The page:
Community Outreach Spotlight: UNITED SIKHS

The pictures are haunting. The stories are heartbreaking. The reality is unimaginable.

India’s current Covid crisis is the nightmare we’ve been dreading for over a year: total healthcare collapse. It’s the scenario health experts have used to justify lockdowns, masking, and social distancing. And yet, most of us live where this harrowing reality darted by us, a near miss that left us wondering if it could really happen.

Which is why India’s situation seems surreal.

For many in our CCS Global Tech family, the situation is all too real. One of our largest offices is in Noida, India, an hour south of New Delhi. Team members throughout the company have family and friends in India who are in the middle of this hell. Their fear and anxiety for their loved ones is amplified by the stress and frustration of trying to help from thousands of miles away.

Theirs isn’t a unique situation. Between India, Brazil, and other countries where Covid is surging, there are millions of families in this predicament. However, for our company, the disaster in India is extremely personal.

CCS Global Tech’s CEO and founder, Raminder Singh, is doing something about it. The result is not only aid to India, but also a new community outreach collaboration with UNITED SIKHS.

From local grassroots to international powerhouse

Any time there’s a humanitarian crisis, the question of effective aid organizations comes up: Which organization(s) truly make an impact? Are donations really helping those in need?

UNITED SIKHS checks both these boxes.

Founded in 1999, UNITED SIKHS started as a grassroots organization designed to support the socio-economic development of immigrant communities in Queens, NY. It’s now a UN-affiliated international NGO that provides humanitarian relief, education, human development, and advocacy services to disadvantaged and minority communities around the world.

Headquartered in New York City, the organization has offices in Canada, England, Belgium, Ireland, France, India, Pakistan, Kenya, Malaysia, and Australia.

The organization has three focus areas:

  • Sikh Aid (Humanitarian Aid): Provides non-partisan global humanitarian relief services that provide immediate aid and long-term rehabilitation.
  • International Human & Civil Rights Advocacy (IHCRA): Works to advance economic, social, and spiritual empowerment for minorities and other marginalized groups.
  • Community Empowerment Education (CEED): Designed to empower individuals via education programs that address critical needs of minority youth and adults.

Since the start of the Covid pandemic, their Sikh Aid program has been at full throttle. Through Covid-specific initiatives, their volunteers have supported testing and contact tracing efforts as well as supplying food, hygiene products, and medicines to those in need during lockdowns.

Although they continue their work in other areas of the world, their primary focus right now is India.

Boots on the ground

The challenge with any humanitarian effort is how to optimize effectiveness and help the most people. India’s size and diverse culture makes this goal particularly daunting.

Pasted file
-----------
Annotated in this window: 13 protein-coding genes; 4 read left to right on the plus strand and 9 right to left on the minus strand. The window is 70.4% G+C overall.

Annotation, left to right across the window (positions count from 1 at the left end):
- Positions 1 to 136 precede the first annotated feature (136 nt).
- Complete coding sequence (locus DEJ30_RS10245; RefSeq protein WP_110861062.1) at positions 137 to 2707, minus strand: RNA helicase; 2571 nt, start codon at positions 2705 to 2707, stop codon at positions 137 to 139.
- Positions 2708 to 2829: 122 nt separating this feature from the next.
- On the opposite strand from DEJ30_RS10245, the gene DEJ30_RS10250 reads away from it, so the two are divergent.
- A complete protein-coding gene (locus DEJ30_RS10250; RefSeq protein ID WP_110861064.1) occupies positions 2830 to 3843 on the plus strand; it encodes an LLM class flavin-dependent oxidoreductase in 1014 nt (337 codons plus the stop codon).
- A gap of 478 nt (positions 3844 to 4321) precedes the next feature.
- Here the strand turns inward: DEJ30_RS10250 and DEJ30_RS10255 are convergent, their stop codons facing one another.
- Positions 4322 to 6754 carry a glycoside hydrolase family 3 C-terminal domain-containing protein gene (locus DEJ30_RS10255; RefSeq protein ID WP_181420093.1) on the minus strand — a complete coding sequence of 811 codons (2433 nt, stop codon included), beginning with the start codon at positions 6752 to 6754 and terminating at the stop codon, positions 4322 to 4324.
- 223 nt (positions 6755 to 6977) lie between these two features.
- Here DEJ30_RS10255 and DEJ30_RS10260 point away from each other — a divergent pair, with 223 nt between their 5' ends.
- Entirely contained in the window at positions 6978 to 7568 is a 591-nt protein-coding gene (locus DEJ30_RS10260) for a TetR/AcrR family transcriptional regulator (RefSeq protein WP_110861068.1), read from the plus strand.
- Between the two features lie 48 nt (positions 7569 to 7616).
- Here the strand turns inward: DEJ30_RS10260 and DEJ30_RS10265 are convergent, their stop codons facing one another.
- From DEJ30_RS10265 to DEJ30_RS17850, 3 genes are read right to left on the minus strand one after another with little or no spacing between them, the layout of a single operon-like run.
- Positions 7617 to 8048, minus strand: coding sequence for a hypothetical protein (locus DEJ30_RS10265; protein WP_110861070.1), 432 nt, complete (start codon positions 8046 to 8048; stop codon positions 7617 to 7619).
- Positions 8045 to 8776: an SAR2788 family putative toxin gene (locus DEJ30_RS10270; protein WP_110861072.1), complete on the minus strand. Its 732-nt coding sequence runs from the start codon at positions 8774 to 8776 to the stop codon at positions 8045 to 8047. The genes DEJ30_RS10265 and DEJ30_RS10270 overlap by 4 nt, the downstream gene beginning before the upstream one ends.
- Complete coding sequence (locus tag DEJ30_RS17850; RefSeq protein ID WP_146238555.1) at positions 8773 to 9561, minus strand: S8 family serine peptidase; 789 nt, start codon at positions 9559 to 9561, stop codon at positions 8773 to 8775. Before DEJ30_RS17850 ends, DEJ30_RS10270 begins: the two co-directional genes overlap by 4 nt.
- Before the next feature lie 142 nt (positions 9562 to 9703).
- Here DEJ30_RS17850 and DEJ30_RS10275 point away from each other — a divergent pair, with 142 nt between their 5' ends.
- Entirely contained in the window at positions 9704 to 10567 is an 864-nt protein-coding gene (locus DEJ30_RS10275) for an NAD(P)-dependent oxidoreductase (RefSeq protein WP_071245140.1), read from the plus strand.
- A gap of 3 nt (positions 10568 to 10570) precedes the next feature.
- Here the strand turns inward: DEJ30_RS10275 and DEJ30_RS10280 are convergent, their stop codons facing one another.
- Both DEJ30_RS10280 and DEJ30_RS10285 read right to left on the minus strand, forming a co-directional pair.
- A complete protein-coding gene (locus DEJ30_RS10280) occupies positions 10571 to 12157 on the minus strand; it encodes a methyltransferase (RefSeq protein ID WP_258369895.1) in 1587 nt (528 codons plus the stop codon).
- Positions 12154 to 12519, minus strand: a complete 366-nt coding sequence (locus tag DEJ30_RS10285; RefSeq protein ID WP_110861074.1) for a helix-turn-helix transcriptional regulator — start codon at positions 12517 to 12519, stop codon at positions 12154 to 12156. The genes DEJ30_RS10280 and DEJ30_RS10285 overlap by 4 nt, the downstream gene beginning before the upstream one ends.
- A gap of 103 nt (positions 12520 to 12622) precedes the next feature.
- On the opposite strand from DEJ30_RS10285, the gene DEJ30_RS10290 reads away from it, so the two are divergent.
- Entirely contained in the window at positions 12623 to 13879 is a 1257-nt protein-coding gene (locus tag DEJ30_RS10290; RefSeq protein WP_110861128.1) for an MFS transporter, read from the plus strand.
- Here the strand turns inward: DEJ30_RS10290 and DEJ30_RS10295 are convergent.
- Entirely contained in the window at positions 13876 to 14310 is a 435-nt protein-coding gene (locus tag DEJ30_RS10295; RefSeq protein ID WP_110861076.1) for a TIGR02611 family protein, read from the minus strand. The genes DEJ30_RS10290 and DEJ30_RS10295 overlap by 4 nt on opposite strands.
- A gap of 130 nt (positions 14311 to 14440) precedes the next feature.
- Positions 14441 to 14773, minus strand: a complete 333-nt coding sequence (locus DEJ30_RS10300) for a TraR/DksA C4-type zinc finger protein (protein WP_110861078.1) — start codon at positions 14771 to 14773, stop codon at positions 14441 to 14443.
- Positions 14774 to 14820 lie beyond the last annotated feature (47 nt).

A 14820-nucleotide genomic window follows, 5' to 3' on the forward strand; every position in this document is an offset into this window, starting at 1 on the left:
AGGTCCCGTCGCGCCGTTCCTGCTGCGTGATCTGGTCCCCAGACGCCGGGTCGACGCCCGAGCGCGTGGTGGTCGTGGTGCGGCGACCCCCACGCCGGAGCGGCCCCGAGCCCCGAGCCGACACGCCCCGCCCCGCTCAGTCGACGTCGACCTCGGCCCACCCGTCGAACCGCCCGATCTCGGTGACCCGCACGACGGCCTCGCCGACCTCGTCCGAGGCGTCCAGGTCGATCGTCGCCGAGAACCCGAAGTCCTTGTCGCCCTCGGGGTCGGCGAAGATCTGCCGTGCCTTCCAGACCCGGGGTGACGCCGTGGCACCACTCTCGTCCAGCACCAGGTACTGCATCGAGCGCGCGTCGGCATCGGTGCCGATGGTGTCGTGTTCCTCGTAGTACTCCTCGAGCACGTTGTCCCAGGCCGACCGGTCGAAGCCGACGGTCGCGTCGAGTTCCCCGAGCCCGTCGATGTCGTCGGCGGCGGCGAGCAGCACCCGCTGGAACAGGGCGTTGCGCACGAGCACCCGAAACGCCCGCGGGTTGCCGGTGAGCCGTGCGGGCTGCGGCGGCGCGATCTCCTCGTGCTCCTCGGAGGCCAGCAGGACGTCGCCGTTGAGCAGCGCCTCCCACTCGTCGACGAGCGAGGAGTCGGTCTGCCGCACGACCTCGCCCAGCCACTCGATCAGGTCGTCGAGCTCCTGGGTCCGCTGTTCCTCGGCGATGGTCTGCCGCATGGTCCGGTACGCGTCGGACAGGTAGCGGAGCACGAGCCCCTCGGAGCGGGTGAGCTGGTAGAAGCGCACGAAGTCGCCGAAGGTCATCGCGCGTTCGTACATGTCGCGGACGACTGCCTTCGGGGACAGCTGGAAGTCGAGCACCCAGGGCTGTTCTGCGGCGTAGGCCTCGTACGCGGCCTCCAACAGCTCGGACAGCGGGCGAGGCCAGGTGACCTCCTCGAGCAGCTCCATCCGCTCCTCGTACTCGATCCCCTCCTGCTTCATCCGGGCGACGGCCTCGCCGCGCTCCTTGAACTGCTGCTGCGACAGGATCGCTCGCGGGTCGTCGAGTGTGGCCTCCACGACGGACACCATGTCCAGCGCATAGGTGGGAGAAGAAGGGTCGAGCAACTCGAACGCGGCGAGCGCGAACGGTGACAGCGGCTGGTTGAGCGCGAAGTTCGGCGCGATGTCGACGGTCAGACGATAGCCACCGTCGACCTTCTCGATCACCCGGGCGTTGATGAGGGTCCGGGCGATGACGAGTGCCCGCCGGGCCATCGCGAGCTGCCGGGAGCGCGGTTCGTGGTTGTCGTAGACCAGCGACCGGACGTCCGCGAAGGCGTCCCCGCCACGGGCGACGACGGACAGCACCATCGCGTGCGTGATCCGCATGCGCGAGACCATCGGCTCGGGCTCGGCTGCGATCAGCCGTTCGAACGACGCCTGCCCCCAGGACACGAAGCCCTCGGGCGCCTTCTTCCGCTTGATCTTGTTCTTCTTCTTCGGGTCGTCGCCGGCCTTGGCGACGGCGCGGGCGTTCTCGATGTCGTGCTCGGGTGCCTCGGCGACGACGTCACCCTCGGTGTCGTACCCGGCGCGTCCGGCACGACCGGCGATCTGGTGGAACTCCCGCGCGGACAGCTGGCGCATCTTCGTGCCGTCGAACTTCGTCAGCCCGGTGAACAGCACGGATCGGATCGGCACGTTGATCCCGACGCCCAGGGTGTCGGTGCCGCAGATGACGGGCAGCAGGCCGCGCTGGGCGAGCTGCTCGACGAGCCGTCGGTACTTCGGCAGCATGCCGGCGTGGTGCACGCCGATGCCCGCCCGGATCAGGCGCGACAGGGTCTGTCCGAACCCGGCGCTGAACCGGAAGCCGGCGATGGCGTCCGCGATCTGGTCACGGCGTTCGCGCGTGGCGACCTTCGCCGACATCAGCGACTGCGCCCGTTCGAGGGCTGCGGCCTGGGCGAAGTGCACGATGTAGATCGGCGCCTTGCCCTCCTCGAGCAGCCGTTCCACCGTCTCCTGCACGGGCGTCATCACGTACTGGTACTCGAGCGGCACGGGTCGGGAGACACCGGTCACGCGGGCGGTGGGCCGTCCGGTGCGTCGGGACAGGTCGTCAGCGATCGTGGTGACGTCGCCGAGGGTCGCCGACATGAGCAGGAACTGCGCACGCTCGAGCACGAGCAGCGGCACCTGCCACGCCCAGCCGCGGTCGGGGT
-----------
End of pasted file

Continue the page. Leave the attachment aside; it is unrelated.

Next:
Unlike many of the better-known humanitarian organizations, UNITED SIKHS is already part of the Indian fabric. Their chapter office in Punjab affords them working knowledge of India’s systems, cultural norms, and daily ebb and flow. They’ve used their boots-on-the-ground, insider acumen to develop processes and protocols that make them highly responsive and exceedingly effective at getting aid where it needs to go.

May’s second Covid surge put their knowledge, skills, and fortitude to the test.

UNITED SIKHS volunteers are covering all the big-ticket aid relief areas during India’s second surge. They’re procuring and delivering oxygen concentrators, ventilators, oxygen tanks multiple areas in New Delhi as well as surrounding areas. They’re collecting bodies and giving them respectful cremations. They’re finding space for and building treatment areas.

Anand Mahindra, the 66-year-old India Inc tycoon, recently visited one of their new Covid facilities. He said of the group:

“No whining. No finger-pointing or blame-games. No chest-thumping either. They just get down to helping others. Quietly, efficiently, selflessly.”

How CCS Global Tech fits in

CCS Global Tech has a policy of giving back to the community. We focus our efforts on alleviating poverty, improving education and healthcare, fostering skills development, boosting community welfare, and helping underprivileged children.

The situation in India trumps all these issues. The goal is simply to help in whatever way possible.

Collaborating with UNITED SIKHS allows us to participate in relief efforts productively. CEO Raminder Singh says:

“We are so blessed. It’s imperative we help others, especially during this crisis. United Sikhs has connections and processes in place that make it possible to get help to the people who need it right now.”

To date, CCS Global Tech has contributed $35,000 for the purchase of much-needed oxygen concentrators. These machines are light, portable, and make it possible for volunteers to help victims at home or in treatment areas outside hospitals. Mr. Singh is also facilitating more connections in India to help United Sikhs expand their reach.

Work is in process to make UNITED SIKHS an official social impact partner so we can continue to support them going forward.


The Covid pandemic keeps demonstrating how connected we are regardless of our ethnicity, location, and beliefs. It helps us all to support those in dire need.

United Sikhs is doing the work. Please help them by contributing to their fundraising efforts:

If you’d like more information on CCS Global Tech’s social impact initiatives, please go here. If you need details on any of our efforts, please contact us.

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